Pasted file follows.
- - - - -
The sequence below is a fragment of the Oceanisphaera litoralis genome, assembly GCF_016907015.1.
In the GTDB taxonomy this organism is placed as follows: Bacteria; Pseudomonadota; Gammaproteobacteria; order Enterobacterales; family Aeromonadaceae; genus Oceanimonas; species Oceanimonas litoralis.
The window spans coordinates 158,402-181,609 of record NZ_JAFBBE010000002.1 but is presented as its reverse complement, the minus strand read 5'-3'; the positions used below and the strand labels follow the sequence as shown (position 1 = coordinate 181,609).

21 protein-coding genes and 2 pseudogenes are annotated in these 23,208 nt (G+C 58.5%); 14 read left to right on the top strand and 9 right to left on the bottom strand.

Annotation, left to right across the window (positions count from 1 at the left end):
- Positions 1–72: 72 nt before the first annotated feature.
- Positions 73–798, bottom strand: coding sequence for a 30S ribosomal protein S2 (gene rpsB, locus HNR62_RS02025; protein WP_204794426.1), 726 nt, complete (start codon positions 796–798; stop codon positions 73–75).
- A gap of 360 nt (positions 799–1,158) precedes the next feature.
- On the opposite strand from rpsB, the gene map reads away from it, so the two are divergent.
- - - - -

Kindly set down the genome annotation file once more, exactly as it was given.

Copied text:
The sequence below is a fragment of the Oceanisphaera litoralis genome, assembly GCF_016907015.1.
In the GTDB taxonomy this organism is placed as follows: Bacteria; Pseudomonadota; Gammaproteobacteria; order Enterobacterales; family Aeromonadaceae; genus Oceanimonas; species Oceanimonas litoralis.
The window spans coordinates 158,402-181,609 of record NZ_JAFBBE010000002.1 but is presented as its reverse complement, the minus strand read 5'-3'; the positions used below and the strand labels follow the sequence as shown (position 1 = coordinate 181,609).

21 protein-coding genes and 2 pseudogenes are annotated in these 23,208 nt (G+C 58.5%); 14 read left to right on the top strand and 9 right to left on the bottom strand.

Annotation, left to right across the window (positions count from 1 at the left end):
- Positions 1–72: 72 nt before the first annotated feature.
- Positions 73–798, bottom strand: coding sequence for a 30S ribosomal protein S2 (gene rpsB, locus HNR62_RS02025; protein WP_204794426.1), 726 nt, complete (start codon positions 796–798; stop codon positions 73–75).
- A gap of 360 nt (positions 799–1,158) precedes the next feature.
- On the opposite strand from rpsB, the gene map reads away from it, so the two are divergent.